Science & Tech

Bacteria get dangerously weird in space

Bacteria get dangerously weird in space

In 2006, Cheryl Nickerson sent a culture of salmonella bacteria for a ride on the space shuttle Atlantis. Eleven days later, she watched anxiously from the Kennedy Space Center in the dead of night as her bacteria returned safely.

Nickerson, a microbiologist at Arizona State University, and her team then infected hundreds of mice with the salmonella grown in space. At the same time, they infected hundreds of other mice with salmonella simultaneously grown on the ground. They had to work quickly before the bacteria lost the effects of space; it took them about three hours from the time the shuttle landed. Speaking to the Washington Post in 2016 she said:

You get one chance to get it right. We moved lightning fast.

After a few days, more of the mice with space-grown salmonella were getting sick. Normally, salmonella can kill a mouse in about seven days. The mice given the space salmonella started to die two days earlier, and at lower doses than normal.

It was the first time someone had definitively showed that bacteria became more dangerous after spaceflight.

It has been known for decades that something happens to microbes that leave planet Earth. Sometimes they grow faster and get better at causing disease. Just as often they do the opposite; slowing down and becoming less harmful. The biggest risk, experts say, is that the behavior is unpredictable. And when you send people to space -- people who are teeming with microbes -- there's little room for surprise.

Bacteria were some of the first life-forms sent into space. In 1960, a Russian satellite brought E. coli, Aerobacter aerogenes, and Staphylococcus into orbit and concluded that those organisms could live in microgravity. Over the next 50 years, NASA and other spaceflight programs discovered that not only could bacteria survive, sometimes they thrived.

In 1967, NASA launched Biosatellite II, with strains of E. coli and Salmonella typhimurium on board. They found that the cells cultured in orbit grew twice as much as those grown on the ground. In 1982, E. coli on the Soviet Salyut 7 space station increased its resistance to two types of antibiotics, colistin and kanamycin. Staph aureus increased resistance to other antibiotics: oxacillin, chloramphenicol and erythromycin.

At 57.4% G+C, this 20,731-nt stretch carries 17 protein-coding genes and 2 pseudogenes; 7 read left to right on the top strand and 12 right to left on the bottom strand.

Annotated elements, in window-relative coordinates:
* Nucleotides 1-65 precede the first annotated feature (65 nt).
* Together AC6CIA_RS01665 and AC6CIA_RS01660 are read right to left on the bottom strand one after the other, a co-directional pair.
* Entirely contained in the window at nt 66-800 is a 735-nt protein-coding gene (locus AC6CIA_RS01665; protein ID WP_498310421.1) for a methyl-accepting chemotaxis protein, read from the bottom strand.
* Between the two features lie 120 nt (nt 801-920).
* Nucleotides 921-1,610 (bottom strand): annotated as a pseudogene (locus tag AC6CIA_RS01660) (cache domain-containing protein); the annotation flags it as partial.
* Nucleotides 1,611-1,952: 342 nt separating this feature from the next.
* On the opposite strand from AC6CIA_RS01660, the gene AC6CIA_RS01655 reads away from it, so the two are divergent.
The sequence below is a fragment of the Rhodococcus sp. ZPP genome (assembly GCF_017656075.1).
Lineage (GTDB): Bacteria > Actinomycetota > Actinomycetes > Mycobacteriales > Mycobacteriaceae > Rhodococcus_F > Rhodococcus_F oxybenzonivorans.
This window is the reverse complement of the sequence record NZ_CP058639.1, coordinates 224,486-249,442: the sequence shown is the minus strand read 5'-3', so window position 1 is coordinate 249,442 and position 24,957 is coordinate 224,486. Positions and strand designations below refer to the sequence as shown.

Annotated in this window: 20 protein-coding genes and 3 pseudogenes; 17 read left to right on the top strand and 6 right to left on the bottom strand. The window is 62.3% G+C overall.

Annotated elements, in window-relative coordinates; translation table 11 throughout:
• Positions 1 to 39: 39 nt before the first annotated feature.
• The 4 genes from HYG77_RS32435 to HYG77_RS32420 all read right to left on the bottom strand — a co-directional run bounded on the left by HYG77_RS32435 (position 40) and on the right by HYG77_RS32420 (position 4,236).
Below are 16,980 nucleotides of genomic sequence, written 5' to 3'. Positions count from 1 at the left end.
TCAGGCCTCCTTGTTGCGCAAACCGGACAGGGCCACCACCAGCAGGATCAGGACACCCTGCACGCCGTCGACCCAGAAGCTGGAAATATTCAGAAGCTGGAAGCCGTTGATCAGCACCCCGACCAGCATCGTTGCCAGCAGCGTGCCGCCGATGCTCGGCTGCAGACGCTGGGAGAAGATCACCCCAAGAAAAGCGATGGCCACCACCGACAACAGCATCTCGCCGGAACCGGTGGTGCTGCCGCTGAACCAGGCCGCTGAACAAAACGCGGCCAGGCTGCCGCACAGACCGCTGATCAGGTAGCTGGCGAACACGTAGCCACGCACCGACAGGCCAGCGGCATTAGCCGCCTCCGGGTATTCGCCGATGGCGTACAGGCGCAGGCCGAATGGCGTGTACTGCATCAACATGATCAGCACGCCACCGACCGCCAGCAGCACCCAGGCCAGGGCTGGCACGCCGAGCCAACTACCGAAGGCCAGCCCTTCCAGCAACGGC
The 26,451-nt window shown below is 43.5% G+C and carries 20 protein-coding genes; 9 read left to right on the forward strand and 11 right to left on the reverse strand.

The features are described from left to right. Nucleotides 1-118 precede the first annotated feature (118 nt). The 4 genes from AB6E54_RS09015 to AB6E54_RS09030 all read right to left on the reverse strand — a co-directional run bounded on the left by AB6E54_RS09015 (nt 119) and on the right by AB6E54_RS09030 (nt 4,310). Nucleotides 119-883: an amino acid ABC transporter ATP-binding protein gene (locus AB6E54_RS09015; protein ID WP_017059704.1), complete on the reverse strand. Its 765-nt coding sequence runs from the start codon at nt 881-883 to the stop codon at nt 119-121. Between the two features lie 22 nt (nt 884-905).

But the results were inconsistent. Bacteria* called Bacillus subtilis cultured onboard Apollo 16 and 17 developed normal spores. The same bacteria on the Spollo-Soyuz Test Project in 1978 decreased spore formation. If researchers changed the nutrients bacteria were grown in, the results would be completely different.

In 2011, Mark Ott, a microbiologist at NASA's Johnson Space Center, found that Staph aureus grown in a bioreactor that simulates zero gravity appeared less virulent, though it increased production of biofilm, sticky clumps of bacteria. "It wanted to colonize and live in harmony rather than become a pathogen," he said. But the responses varied from pathogen to pathogen.

Ott's job is to keep astronauts safe from infection. "From a health-care perspective, it's a little nerve-racking," he said. "I want to be able to generalize about bacteria. I want to be able to say, this is what's causing it, and this is how we make sure it doesn't happen."

Microgravity is a dangerous environment. Astronauts can suffer loss of bone density, radiation poisoning and degraded vision. But many researchers now say that microgravity isn't what is changing bacteria. At least, not directly.

Nickerson theorizes that a force called "fluid shear" can explain many of the odd changes. In the body, bacteria are always interacting with liquids like blood, mucous or stomach fluid. These fluids apply a physical force, or shear, on the bacteria's outer membranes, like the force of water rushing over a rock at the bottom of a riverbed. Nickerson thinks that bacteria feel this shear from their surroundings and use it as a clue to how they should behave. Microgravity happens to be the ultimate low-shear environment.

People have varying levels of fluid shear in different parts of the body. Interestingly, places with low fluid shear include the intestinal tract, the respiratory area, and the urogenital area. Nickerson thinks it's not a coincidence that all three are common sites of infection.